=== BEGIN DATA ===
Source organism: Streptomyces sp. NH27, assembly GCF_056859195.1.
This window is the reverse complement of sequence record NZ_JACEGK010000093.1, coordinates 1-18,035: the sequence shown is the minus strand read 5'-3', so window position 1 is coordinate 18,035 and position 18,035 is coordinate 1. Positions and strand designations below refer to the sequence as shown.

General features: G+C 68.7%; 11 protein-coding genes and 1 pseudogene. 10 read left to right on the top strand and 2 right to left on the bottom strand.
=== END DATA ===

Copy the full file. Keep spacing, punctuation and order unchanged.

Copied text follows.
Source organism: Streptomyces sp. NH27, assembly GCF_056859195.1.
This window is the reverse complement of sequence record NZ_JACEGK010000093.1, coordinates 1-18,035: the sequence shown is the minus strand read 5'-3', so window position 1 is coordinate 18,035 and position 18,035 is coordinate 1. Positions and strand designations below refer to the sequence as shown.

General features: G+C 68.7%; 11 protein-coding genes and 1 pseudogene. 10 read left to right on the top strand and 2 right to left on the bottom strand.